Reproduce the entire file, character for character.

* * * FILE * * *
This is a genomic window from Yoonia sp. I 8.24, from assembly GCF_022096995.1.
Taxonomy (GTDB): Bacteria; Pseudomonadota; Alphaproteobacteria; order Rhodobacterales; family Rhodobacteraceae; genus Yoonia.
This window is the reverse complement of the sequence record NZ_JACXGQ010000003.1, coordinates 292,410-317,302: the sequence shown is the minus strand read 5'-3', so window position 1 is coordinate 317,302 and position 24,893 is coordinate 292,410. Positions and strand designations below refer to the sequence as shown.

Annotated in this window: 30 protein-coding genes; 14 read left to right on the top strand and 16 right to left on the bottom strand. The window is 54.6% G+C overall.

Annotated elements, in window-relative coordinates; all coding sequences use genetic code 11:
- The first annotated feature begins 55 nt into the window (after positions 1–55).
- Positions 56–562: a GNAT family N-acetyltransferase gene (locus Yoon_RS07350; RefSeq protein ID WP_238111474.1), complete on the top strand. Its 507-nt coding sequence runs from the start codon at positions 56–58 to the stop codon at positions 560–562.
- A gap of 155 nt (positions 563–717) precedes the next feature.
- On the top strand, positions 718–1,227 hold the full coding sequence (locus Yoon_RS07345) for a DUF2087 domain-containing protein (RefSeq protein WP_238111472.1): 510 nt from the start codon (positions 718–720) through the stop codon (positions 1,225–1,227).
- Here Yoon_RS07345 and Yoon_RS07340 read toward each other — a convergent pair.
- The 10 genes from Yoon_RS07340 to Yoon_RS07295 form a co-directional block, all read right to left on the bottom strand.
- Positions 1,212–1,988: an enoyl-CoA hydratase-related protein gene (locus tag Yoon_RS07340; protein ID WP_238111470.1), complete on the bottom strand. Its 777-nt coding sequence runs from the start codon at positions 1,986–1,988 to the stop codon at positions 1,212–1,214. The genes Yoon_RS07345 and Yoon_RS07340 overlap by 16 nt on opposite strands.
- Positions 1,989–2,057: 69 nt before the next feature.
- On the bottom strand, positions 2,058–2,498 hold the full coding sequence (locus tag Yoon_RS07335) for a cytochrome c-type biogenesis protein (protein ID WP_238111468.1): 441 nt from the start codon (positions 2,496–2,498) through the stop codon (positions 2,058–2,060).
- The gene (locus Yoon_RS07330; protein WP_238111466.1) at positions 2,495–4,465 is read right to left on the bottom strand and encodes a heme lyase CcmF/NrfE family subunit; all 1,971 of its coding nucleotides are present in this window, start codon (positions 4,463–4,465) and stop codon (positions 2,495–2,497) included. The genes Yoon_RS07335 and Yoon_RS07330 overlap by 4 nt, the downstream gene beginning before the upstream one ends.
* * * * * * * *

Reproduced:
This is a genomic window from Yoonia sp. I 8.24, from assembly GCF_022096995.1.
Taxonomy (GTDB): Bacteria; Pseudomonadota; Alphaproteobacteria; order Rhodobacterales; family Rhodobacteraceae; genus Yoonia.
This window is the reverse complement of the sequence record NZ_JACXGQ010000003.1, coordinates 292,410-317,302: the sequence shown is the minus strand read 5'-3', so window position 1 is coordinate 317,302 and position 24,893 is coordinate 292,410. Positions and strand designations below refer to the sequence as shown.

Annotated in this window: 30 protein-coding genes; 14 read left to right on the top strand and 16 right to left on the bottom strand. The window is 54.6% G+C overall.

Annotated elements, in window-relative coordinates; all coding sequences use genetic code 11:
- The first annotated feature begins 55 nt into the window (after positions 1–55).
- Positions 56–562: a GNAT family N-acetyltransferase gene (locus Yoon_RS07350; RefSeq protein ID WP_238111474.1), complete on the top strand. Its 507-nt coding sequence runs from the start codon at positions 56–58 to the stop codon at positions 560–562.
- A gap of 155 nt (positions 563–717) precedes the next feature.
- On the top strand, positions 718–1,227 hold the full coding sequence (locus Yoon_RS07345) for a DUF2087 domain-containing protein (RefSeq protein WP_238111472.1): 510 nt from the start codon (positions 718–720) through the stop codon (positions 1,225–1,227).
- Here Yoon_RS07345 and Yoon_RS07340 read toward each other — a convergent pair.
- The 10 genes from Yoon_RS07340 to Yoon_RS07295 form a co-directional block, all read right to left on the bottom strand.
- Positions 1,212–1,988: an enoyl-CoA hydratase-related protein gene (locus tag Yoon_RS07340; protein ID WP_238111470.1), complete on the bottom strand. Its 777-nt coding sequence runs from the start codon at positions 1,986–1,988 to the stop codon at positions 1,212–1,214. The genes Yoon_RS07345 and Yoon_RS07340 overlap by 16 nt on opposite strands.
- Positions 1,989–2,057: 69 nt before the next feature.
- On the bottom strand, positions 2,058–2,498 hold the full coding sequence (locus tag Yoon_RS07335) for a cytochrome c-type biogenesis protein (protein ID WP_238111468.1): 441 nt from the start codon (positions 2,496–2,498) through the stop codon (positions 2,058–2,060).
- The gene (locus Yoon_RS07330; protein WP_238111466.1) at positions 2,495–4,465 is read right to left on the bottom strand and encodes a heme lyase CcmF/NrfE family subunit; all 1,971 of its coding nucleotides are present in this window, start codon (positions 4,463–4,465) and stop codon (positions 2,495–2,497) included. The genes Yoon_RS07335 and Yoon_RS07330 overlap by 4 nt, the downstream gene beginning before the upstream one ends.